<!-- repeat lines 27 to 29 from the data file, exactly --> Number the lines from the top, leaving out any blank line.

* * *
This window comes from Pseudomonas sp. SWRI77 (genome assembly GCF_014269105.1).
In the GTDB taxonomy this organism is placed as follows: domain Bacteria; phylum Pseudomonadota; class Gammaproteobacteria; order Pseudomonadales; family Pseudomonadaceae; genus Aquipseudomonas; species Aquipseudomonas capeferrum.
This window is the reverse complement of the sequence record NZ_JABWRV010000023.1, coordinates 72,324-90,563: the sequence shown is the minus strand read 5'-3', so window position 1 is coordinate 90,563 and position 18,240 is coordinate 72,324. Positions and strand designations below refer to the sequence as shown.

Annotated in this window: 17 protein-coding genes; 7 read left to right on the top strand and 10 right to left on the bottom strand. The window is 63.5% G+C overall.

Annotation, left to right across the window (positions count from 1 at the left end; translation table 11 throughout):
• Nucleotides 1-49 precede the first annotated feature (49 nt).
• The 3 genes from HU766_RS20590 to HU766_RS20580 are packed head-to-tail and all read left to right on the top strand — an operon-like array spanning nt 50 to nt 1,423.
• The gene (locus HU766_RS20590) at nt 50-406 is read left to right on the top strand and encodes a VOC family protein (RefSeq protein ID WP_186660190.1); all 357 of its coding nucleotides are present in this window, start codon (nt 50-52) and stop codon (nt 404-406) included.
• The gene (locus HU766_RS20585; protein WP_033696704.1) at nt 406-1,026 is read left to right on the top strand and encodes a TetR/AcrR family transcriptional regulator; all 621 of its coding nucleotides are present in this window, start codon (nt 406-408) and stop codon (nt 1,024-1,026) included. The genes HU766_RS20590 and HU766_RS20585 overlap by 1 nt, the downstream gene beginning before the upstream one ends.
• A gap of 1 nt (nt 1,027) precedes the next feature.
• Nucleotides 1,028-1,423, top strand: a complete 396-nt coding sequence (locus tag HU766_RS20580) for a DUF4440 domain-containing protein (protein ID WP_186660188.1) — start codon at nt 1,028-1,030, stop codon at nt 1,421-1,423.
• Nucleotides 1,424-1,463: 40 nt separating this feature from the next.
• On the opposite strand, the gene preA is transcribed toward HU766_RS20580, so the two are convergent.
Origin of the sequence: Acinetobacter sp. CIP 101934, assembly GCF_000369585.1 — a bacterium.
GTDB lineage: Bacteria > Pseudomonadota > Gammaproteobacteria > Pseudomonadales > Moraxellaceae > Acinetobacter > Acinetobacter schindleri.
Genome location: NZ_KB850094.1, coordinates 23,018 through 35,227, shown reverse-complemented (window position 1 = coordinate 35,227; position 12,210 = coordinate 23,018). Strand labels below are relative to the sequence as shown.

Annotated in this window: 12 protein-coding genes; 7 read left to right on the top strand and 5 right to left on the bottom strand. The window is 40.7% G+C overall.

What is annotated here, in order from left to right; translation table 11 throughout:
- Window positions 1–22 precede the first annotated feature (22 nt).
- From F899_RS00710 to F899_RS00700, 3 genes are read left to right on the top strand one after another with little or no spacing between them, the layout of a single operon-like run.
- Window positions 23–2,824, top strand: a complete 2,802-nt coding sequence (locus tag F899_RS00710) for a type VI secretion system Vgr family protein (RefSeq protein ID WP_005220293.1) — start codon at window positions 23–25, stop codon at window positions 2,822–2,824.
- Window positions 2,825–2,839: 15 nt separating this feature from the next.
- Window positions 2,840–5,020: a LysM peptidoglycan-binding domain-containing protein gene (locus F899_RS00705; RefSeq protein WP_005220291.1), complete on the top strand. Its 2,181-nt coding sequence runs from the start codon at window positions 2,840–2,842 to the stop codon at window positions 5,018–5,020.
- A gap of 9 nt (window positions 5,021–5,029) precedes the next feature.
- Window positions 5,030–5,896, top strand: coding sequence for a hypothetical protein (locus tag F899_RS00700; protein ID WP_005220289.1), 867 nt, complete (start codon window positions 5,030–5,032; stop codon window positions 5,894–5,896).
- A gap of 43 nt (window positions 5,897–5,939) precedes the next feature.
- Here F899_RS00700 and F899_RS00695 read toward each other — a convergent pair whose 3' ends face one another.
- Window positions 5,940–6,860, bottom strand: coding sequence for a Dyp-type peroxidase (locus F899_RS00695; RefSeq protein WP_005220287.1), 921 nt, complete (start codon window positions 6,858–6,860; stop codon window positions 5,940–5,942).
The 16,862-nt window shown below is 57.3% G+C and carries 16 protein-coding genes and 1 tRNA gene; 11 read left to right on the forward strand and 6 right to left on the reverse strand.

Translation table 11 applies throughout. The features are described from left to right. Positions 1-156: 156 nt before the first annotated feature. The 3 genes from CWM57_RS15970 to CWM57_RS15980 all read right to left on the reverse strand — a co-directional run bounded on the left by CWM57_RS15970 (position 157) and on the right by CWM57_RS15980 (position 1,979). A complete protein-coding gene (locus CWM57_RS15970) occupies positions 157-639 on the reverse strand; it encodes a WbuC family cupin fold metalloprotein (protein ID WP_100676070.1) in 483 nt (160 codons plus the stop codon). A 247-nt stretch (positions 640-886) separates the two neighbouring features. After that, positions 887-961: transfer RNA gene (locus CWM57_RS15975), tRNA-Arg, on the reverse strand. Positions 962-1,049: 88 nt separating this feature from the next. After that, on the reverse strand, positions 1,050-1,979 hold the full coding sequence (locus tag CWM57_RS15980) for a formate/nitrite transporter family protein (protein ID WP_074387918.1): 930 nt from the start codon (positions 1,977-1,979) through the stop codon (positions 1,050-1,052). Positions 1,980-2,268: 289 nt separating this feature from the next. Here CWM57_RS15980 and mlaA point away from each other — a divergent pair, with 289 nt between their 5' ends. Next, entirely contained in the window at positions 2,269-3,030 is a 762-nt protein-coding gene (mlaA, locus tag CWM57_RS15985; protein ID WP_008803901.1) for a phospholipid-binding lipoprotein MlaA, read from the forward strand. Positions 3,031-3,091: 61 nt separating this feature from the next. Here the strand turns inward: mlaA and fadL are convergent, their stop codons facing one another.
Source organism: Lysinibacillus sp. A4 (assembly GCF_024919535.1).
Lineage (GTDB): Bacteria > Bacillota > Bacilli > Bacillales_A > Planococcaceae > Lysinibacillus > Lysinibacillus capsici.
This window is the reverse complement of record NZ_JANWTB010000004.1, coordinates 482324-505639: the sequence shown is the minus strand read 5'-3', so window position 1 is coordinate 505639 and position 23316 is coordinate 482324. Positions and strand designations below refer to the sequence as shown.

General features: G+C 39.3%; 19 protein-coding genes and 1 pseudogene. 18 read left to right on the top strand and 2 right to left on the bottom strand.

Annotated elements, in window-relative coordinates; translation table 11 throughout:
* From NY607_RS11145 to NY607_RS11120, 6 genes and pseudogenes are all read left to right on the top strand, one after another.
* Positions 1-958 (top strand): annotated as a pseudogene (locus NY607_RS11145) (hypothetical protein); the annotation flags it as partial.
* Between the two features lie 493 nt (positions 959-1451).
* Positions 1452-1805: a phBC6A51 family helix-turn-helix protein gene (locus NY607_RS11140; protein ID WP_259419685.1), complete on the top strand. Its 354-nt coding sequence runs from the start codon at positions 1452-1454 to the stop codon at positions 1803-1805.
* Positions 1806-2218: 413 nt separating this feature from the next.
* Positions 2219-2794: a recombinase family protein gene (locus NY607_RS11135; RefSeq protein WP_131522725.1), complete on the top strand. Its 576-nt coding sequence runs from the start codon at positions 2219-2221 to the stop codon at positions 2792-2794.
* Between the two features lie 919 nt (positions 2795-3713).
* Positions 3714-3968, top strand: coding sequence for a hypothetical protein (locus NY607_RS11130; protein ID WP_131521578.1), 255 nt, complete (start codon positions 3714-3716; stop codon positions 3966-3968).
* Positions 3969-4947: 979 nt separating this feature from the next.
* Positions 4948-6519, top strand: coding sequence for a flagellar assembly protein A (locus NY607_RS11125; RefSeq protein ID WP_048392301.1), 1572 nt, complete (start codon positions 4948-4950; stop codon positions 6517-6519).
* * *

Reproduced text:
- Here F899_RS00700 and F899_RS00695 read toward each other — a convergent pair whose 3' ends face one another.
- Window positions 5,940–6,860, bottom strand: coding sequence for a Dyp-type peroxidase (locus F899_RS00695; RefSeq protein WP_005220287.1), 921 nt, complete (start codon window positions 6,858–6,860; stop codon window positions 5,940–5,942).
The 16,862-nt window shown below is 57.3% G+C and carries 16 protein-coding genes and 1 tRNA gene; 11 read left to right on the forward strand and 6 right to left on the reverse strand.